LAUER: Did the President share all of the information with the American public, all the intelligence, all he dissenting voices? Because if you go back to your assertion that Congress wouldn't have voted for the use-of-force resolution without the threat of WMD, you don't have to be too big a cynic to say, well of course they beat the drums about WMD.
ROVE: Well, this will be surprising to you. The President was restrained. The President said, "I don't, you know, if there are things that we don't have confidence in, we're not gonna say 'em." In fact, you know, Secretary Powell, for example, went out to the CIA to review the evidence for several days, literally 24 hours a day, talking to the experts, reviewing the evidence to come to his own conclusion. The President encouraged that kind of review. We made the information available to Congress. Congress had access to that intelligence as well.
LAUER: You write in the book that the biggest, one of the biggest mistakes you think you made was not staying on the offensive against the critics of President Bush after this thing started to fall apart. So, the mistake wasn't saying, "Hey, we made a mistake, we got bad intelligence or we acted on the wrong intelligence," you were worried more about the political damage to the President?
ROVE: No what I was worried about was this, and let's be clear about what it was in the book that I talked about, and that is that in July of 2003, on one day, Senator Ted Kennedy goes out and says Bush lied about WMD. This is a man who two days after the vote - which he voted against the Iraq war resolution - nonetheless, went out and made a speech saying Iraq has WMD, there are other ways besides war that we can use to constrain that. The same day, Senator Tom Daschle, leader of the Senate Democrats, went out and said the President is misleading the American people. The next day, Senator John Kerry and Senator John Edwards in separate appearances say the President misled the American people, and was lying about WMD. They're joined by Jane Harman. When you have five major Democrats in two days pick up the same line, which they know is incorrect, that Bush lied about WMD, it was a political attack aimed at the heart of the administration and we should have responded more than we did.
LAUER: Let me move on because we've got a lot to cover. Hurricane Katrina, by all accounts, the federal response, the federal government's response in the first couple of days, few days after Hurricane Katrina was a disaster, and there was that picture, Karl, of the President looking out the window of Air Force One, looking down at the flooded region, and, and it made him look terribly out of touch-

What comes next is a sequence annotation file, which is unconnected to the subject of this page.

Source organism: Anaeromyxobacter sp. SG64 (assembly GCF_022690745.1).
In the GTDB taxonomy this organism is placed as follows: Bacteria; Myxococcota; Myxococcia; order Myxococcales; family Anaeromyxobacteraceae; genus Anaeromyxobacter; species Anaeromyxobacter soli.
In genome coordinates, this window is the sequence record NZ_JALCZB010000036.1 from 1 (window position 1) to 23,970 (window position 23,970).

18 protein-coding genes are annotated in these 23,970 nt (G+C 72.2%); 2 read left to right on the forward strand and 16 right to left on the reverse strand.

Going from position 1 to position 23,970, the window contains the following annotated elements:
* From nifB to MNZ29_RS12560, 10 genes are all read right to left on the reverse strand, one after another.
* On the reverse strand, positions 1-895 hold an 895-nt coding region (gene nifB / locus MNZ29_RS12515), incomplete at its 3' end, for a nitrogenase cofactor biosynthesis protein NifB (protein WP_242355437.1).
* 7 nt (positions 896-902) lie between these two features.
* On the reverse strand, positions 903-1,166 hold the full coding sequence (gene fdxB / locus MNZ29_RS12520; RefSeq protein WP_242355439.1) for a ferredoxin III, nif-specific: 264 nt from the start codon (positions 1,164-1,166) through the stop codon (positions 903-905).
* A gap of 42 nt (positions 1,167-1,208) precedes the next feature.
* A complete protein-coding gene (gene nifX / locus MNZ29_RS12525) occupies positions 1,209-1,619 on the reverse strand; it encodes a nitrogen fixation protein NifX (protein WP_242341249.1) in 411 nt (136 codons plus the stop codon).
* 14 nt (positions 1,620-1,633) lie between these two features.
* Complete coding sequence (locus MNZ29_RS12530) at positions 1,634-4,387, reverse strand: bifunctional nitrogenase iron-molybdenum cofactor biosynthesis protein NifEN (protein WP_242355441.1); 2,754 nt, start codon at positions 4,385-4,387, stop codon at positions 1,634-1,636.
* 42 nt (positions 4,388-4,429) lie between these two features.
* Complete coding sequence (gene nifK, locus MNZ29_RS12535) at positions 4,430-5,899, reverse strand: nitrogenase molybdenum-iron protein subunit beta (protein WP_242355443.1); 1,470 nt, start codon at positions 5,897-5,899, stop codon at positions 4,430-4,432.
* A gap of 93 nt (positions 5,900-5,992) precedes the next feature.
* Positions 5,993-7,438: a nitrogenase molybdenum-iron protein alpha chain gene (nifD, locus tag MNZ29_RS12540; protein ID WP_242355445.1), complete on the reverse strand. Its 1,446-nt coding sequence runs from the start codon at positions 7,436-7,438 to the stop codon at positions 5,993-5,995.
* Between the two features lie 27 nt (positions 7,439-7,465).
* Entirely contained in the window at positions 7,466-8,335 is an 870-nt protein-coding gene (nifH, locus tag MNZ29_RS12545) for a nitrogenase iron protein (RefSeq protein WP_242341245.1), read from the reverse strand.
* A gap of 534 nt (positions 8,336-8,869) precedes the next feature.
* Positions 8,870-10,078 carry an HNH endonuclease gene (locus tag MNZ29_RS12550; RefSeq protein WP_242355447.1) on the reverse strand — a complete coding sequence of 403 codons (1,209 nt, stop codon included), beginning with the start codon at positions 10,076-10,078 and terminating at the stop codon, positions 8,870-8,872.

ROVE: Disconnected, disconnected.
LAUER: -with the tragedy on the ground. From the book, you write quote, "I am one of the people responsible for that mistake." When did you realize that PR-wise and image-wise for the President, it was a disaster?
ROVE: Well, I knew it was, I knew it was, look, let's put it in context. The President of the United States, if he had dropped into New Orleans that morning, would have discombobulated recovery efforts. They would have had to close the air space. We would have, there would have been, you know rather then, rather then a cargo plane coming in with, with rescue people it would have been President Bush.
LAUER: But that picture almost would have been, was worse than no picture.
ROVE: Well we should, we should have gone to Baton Rouge, which is where the governor was and where the emergency disaster center was, and that's where we should have gone.
LAUER: You also write in the book "We did not have the ability to get realtime information so did not realize the initial reports we were getting were wrong." This is the President of the United States.
LAUER: Did anyone at the White House turn on the TV? We had realtime information.
ROVE: Well you know what? The media did not have realtime information. For example, the media led people to believe that there were snipers. So, as a result, rescue personnel refused to go into some of the, some of the, some of the-
LAUER: But we showed the suffering though at some of these places.
ROVE: Let me finish, you showed, you know what? And that's the point is, is that you, for example, you didn't know about the suffering at the convention center until the government did, but the government should have known about it earlier. And that's one of the big reforms to come out of Katrina is that the federal government's now aimed at getting realtime information and not depending, as it has in past emergencies, for the state and local people to provide the information about what's going on, on the ground.
LAUER: Dan Bartlett said Katrina was quote politically "It was the final nail in the coffin." Do you agree with that?
ROVE: I'm not sure I agree it was a nail in a coffin, because I don't believe the Bush administration was by any means dead.
-Geoffrey Dickens is the senior news analyst at the Media Research Center.